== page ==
AMAC Exclusive – By Claire Brighn
More than a year after the Russia Collusion Hoax has completely unraveled, and as evidence continues to emerge that the entire narrative of supposed links between the 2016 Trump campaign and the Kremlin was entirely fabricated by top Hillary Clinton campaign officials, the Pulitzer Prize Board has yet to rescind its 2018 awards to The New York Times and The Washington Post for “reporting” on the false story. The longer the prize committee delays, the more its credibility – what little is left – will continue to erode, taking with it Americans’ trust in mainstream media institutions.
Late last month, former President Trump issued a third letter to the Pulitzer Prize Board requesting that it withdraw its 2018 award to the Times and the Post for “deeply sourced, relentlessly reported coverage in the public interest that dramatically furthered the nation’s understanding of Russian interference in the 2016 presidential election and its connections to the Trump campaign, the President-elect’s transition team and his eventual administration.” He urged them to pay “close attention” to the trial of Michael Sussman, Clinton’s 2016 Campaign attorney, showing he fed false information to the FBI with candidate Clinton’s approval. “There is no dispute,” Trump said, “that the Pulitzer Board’s award to those media outlets was based on false and fabricated information that they published.”
As Americans will well remember, the “investigation” into Russia’s supposed involvement in the 2016 election was a constant media firestorm throughout the first three years of Trump’s presidency, as the media openly suggested that Trump was an illegitimate President and Democrats in Congress bogged the administration down with mountains of document and interview requests.
Ultimately, after years of time wasted and millions of taxpayer dollars spent, the verdict was clear: no collusion, no corruption. Yet despite this finding, much of the damage had already been done – and even then, many in the mainstream media and even elected Democrats refused to stop pushing the lie that the Trump campaign had colluded with the Russian government.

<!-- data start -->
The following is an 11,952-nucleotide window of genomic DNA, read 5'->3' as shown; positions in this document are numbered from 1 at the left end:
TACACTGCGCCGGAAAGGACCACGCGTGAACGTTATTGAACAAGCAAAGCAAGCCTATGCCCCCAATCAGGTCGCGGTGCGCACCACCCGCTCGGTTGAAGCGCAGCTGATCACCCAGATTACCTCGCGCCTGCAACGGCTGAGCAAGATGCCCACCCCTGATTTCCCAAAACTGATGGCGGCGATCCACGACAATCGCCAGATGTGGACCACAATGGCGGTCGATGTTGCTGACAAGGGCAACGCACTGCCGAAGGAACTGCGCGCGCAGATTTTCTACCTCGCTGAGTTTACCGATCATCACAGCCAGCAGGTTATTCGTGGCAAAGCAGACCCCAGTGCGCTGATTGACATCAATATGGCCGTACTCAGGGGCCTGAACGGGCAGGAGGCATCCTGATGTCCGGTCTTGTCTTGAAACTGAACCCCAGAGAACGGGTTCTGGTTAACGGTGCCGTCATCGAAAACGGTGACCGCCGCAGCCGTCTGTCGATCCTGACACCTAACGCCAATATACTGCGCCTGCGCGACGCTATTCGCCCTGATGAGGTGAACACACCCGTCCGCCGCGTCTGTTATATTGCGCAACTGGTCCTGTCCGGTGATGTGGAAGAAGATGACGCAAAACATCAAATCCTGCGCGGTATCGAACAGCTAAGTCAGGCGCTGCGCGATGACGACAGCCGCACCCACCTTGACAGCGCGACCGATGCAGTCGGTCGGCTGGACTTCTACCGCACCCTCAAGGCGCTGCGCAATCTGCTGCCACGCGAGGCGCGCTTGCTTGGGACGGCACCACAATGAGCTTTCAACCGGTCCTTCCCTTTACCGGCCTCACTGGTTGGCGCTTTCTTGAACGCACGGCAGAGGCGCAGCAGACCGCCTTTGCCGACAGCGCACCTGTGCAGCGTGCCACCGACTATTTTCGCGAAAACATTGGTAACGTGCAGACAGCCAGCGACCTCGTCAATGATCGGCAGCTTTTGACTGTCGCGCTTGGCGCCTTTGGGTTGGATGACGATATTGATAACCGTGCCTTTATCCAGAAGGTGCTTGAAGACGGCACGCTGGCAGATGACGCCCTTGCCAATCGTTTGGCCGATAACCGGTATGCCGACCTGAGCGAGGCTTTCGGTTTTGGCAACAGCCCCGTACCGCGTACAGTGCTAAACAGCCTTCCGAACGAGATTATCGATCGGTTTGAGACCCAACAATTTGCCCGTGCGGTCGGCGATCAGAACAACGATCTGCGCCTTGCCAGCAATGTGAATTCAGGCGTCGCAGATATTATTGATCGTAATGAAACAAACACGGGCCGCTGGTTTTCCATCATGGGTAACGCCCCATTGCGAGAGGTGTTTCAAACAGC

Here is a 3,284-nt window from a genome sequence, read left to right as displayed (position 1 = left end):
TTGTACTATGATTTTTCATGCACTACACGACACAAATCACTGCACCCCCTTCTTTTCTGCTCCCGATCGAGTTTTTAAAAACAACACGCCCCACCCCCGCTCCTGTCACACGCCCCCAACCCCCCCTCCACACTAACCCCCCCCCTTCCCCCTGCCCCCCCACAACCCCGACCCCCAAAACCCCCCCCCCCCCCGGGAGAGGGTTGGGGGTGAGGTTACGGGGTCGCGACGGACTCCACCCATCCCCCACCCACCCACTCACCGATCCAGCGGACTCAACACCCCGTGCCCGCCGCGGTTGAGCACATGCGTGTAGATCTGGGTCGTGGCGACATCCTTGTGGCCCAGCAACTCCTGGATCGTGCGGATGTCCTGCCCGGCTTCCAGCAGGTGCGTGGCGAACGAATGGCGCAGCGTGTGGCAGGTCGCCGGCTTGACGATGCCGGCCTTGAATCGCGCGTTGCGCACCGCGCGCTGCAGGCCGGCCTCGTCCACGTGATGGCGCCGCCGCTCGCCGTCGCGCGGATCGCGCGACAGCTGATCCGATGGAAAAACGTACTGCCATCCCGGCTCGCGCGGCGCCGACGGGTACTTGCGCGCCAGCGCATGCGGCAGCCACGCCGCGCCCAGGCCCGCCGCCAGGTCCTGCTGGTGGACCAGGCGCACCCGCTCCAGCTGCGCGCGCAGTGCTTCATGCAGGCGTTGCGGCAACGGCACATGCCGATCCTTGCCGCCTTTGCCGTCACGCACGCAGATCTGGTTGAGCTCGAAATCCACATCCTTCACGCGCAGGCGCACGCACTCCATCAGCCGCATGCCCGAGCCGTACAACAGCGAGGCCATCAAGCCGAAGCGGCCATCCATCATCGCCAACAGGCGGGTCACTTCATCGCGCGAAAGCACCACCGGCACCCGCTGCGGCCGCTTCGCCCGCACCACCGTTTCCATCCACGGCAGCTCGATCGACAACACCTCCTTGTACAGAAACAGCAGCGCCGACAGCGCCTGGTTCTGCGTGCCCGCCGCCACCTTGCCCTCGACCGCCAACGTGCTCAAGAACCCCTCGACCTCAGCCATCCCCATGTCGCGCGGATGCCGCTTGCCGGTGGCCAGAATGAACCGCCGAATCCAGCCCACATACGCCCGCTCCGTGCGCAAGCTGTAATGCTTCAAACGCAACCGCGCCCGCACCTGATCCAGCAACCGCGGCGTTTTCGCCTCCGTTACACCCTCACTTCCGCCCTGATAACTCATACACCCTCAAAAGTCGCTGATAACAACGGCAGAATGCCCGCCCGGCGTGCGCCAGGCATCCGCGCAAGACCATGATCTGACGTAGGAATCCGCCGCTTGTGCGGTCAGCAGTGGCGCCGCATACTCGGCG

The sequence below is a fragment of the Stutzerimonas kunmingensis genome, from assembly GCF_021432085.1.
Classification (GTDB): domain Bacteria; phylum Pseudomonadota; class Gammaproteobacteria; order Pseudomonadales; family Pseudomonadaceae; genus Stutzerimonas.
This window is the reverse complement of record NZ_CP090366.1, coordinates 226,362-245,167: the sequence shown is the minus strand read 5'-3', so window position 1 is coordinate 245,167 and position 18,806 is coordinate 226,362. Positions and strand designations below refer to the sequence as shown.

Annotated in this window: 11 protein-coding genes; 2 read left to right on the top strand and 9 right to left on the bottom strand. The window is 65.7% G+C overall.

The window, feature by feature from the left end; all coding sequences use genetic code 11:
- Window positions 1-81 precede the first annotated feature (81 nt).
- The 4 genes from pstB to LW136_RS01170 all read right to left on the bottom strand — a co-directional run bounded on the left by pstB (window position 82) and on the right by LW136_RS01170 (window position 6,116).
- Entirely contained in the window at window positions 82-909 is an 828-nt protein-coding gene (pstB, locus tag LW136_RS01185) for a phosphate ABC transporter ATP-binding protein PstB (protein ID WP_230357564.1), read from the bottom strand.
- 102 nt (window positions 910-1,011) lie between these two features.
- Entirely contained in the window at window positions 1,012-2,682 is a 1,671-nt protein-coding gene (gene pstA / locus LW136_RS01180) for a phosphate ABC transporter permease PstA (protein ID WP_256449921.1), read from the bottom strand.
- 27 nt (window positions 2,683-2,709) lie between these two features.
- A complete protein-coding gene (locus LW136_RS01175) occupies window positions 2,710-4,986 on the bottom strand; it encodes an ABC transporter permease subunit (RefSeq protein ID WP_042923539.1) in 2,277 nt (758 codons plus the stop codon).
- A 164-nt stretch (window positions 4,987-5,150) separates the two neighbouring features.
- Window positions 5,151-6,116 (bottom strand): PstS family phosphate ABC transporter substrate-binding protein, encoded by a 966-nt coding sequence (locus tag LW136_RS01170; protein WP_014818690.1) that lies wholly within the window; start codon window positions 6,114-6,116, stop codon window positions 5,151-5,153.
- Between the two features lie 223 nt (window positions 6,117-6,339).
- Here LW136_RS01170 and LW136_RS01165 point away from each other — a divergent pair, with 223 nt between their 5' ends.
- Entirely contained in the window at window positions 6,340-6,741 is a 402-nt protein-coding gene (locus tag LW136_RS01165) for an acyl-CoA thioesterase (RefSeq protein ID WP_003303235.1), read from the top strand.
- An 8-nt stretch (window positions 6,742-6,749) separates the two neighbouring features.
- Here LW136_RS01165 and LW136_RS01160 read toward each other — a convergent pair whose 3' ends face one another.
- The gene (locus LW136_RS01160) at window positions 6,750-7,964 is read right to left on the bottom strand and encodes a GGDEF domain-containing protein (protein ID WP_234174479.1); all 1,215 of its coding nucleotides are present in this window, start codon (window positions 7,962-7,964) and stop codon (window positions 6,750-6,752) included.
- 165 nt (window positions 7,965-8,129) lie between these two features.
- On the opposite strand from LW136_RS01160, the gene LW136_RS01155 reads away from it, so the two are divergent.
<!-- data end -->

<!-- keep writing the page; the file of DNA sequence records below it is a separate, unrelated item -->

Consequently, in his letter to the Pulitzer Prize Board, Trump asks the question: “Together with all the publications that have obsessively promulgated excessively false attacks against me…how do I get my reputation back?”
Under different circumstances, the Pulitzer Prize Board might rescind its prize, or The New York Times and The Washington Post might issue apologies to their readers for falling short of their journalistic charge of reporting “truth.” After all, history shows such a move would not be without precedent. In 1981, for example, after it was revealed that Janet Cooke’s infamous “Jimmy’s World” piece about an 8-year-old heroin addict was a complete fabrication, the Pulitzer Prize Board withdrew its award to The Post and the newspaper sent to its readership, in all caps, a note reading “WE APOLOGIZE.”
In 2000, following Times coverage of Dr. Lee, a Chinese-American scientist accused of giving U.S. secrets to China, the paper acknowledged that its reporting had stirred up a “political frenzy” and that, given “the stakes involved, a man’s liberty and reputation,” they would conduct a post-mortem. They found they could “have pushed harder to uncover weaknesses in the F.B.I. case against Dr. Lee,” often did not use “a tone of journalistic detachment from our sources,” and neglected opportunities to provide “balance.” Each of these self-criticisms could apply to Times coverage of the Trump-Russia scandal – yet no apologies have been forthcoming.
So what’s stopping the Pulitzer Board, the Times, and the Post from carrying out the same corrective measures today, in a case that has far greater implications for public trust in the media and the health of our democracy?
The answer seems to be that robust journalism and uncovering the truth were never the measuring sticks the Pulitzer committee used in bestowing the award on the Times and the Post. Rather, the most important criterion was exacting maximum political damage on President Trump.